It was a horrifying image that stunned the nation - President John F. Kennedy, cut down by an assassin's bullet. Now, in an era when even the smallest Kennedy trinkets fetch fortunes, the 26-second home video of the shooting has pitted the federal government against the cameraman's family in a battle over its worth.
Abraham Zapruder's family, which owns the original film and the copyright, wants $18.5 million for the film he shot Nov. 22, 1963, in Dallas. The Justice Department has reportedly offered $750,000 while indicating the upper range might go as high as $3 million."We simply are trying to make sure that the taxpayers are not paying too much for the tape," Justice Department spokeswoman Chris Watney said Saturday. "We have had discussions, and we will continue to have discussions."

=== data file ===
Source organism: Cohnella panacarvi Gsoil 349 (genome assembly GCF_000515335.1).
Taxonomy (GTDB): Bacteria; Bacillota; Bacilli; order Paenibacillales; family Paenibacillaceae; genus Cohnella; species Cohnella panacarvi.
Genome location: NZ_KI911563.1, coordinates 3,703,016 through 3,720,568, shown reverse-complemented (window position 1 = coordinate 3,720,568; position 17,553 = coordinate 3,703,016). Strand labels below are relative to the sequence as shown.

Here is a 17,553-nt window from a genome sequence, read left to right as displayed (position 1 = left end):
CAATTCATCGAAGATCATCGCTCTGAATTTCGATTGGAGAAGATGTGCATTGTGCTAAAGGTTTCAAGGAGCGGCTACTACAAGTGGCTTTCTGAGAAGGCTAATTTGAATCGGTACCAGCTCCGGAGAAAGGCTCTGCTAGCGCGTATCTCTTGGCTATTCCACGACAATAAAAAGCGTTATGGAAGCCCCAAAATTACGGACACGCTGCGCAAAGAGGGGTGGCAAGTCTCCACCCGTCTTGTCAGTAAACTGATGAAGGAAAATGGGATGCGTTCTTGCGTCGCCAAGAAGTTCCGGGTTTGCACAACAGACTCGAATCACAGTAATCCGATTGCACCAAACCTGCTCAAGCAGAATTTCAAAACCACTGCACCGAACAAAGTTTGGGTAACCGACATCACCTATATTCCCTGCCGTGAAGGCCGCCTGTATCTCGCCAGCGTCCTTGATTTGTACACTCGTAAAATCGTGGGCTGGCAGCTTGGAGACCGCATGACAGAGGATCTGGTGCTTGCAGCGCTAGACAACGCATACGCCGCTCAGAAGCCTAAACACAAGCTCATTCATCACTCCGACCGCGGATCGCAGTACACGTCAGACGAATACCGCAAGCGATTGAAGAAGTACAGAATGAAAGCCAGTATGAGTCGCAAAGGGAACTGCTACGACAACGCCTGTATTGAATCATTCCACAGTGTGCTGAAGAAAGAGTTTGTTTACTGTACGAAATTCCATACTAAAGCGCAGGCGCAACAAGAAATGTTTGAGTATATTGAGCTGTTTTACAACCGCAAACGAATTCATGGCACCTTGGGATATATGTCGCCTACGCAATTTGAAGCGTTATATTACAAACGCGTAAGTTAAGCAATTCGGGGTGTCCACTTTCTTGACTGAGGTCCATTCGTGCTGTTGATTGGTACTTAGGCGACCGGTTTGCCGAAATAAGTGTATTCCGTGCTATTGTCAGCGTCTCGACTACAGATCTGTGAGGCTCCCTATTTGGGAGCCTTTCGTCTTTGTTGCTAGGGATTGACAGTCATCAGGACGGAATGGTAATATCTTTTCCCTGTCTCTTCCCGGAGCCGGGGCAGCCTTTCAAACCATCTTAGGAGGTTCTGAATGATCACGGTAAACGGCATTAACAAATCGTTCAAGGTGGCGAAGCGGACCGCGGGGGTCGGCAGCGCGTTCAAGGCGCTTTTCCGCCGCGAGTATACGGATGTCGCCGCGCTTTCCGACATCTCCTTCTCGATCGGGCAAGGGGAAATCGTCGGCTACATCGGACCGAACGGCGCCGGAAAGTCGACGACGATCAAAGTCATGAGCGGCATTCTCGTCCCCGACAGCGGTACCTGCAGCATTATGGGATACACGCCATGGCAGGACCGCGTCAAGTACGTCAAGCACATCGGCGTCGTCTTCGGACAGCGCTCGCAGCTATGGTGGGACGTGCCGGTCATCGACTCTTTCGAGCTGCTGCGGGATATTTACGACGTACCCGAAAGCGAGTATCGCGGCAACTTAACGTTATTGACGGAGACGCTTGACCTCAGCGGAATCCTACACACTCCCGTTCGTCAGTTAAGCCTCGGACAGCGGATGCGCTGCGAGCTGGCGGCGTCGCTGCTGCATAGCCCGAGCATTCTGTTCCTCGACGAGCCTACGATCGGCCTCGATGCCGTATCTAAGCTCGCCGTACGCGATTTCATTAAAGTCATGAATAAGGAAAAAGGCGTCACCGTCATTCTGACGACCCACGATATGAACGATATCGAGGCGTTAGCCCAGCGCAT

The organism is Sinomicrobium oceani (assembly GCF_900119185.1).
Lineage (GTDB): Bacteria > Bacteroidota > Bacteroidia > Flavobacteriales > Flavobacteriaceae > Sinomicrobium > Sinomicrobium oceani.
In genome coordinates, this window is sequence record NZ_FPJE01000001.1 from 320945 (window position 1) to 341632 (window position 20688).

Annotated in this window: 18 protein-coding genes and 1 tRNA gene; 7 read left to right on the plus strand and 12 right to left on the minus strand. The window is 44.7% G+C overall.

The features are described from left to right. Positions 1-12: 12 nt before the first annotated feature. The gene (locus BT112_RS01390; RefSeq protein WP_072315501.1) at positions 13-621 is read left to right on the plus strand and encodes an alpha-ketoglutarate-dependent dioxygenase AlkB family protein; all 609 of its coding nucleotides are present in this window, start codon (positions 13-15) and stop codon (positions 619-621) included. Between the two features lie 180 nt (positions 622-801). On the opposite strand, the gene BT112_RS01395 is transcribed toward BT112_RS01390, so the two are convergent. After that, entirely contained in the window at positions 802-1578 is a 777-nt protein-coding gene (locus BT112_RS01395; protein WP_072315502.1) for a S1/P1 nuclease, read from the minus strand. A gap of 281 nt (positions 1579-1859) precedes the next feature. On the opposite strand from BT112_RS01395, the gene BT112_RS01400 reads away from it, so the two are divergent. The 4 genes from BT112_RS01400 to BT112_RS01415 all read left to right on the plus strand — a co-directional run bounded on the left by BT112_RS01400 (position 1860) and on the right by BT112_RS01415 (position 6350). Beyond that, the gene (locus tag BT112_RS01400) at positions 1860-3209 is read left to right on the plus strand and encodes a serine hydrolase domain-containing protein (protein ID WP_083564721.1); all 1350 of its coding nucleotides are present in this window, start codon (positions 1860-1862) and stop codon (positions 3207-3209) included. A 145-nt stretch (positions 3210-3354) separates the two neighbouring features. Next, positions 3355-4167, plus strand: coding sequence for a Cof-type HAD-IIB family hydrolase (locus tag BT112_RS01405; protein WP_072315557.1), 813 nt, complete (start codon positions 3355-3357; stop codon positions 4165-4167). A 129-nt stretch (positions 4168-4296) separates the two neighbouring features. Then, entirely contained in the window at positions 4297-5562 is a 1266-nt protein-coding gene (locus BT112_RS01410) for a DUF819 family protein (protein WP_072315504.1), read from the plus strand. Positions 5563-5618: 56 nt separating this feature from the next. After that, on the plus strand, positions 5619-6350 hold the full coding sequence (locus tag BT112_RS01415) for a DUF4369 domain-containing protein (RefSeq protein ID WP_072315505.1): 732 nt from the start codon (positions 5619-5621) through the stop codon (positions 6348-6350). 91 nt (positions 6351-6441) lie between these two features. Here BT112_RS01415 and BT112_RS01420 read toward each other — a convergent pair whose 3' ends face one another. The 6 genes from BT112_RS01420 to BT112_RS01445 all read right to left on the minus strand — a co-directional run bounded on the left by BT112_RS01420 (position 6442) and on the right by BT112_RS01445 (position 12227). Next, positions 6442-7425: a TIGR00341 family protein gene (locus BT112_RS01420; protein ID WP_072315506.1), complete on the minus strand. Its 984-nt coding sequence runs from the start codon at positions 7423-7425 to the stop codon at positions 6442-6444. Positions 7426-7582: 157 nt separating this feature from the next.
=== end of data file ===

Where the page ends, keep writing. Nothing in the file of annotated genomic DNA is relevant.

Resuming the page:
The original film, which the family deposited in a National Archives vault in the 1970s, is considered vital evidence in the investigation of Kennedy's assassination. Zapruder died in 1970, and over the years the family has allowed noncommercial users such as teachers and students to use the film for free but has charged fees for commercial uses such as in Oliver Stone's movie, "JFK."
In 1992, Congress created the Assassination Records Review Board to amass all relevant evidence in the Kennedy case. The board declared in April 1997 that the film belongs to the federal government.
"If there is one assassination document above all assassination documents, it is the Zapruder film," review board member Anna Nelson said. "What we frankly had hoped was that the Zapruders would . . . give the film to the American people. It would be a gesture."
Experts say technology someday could be developed that would yield new information about the assassination from the film's frenetic, blurred images.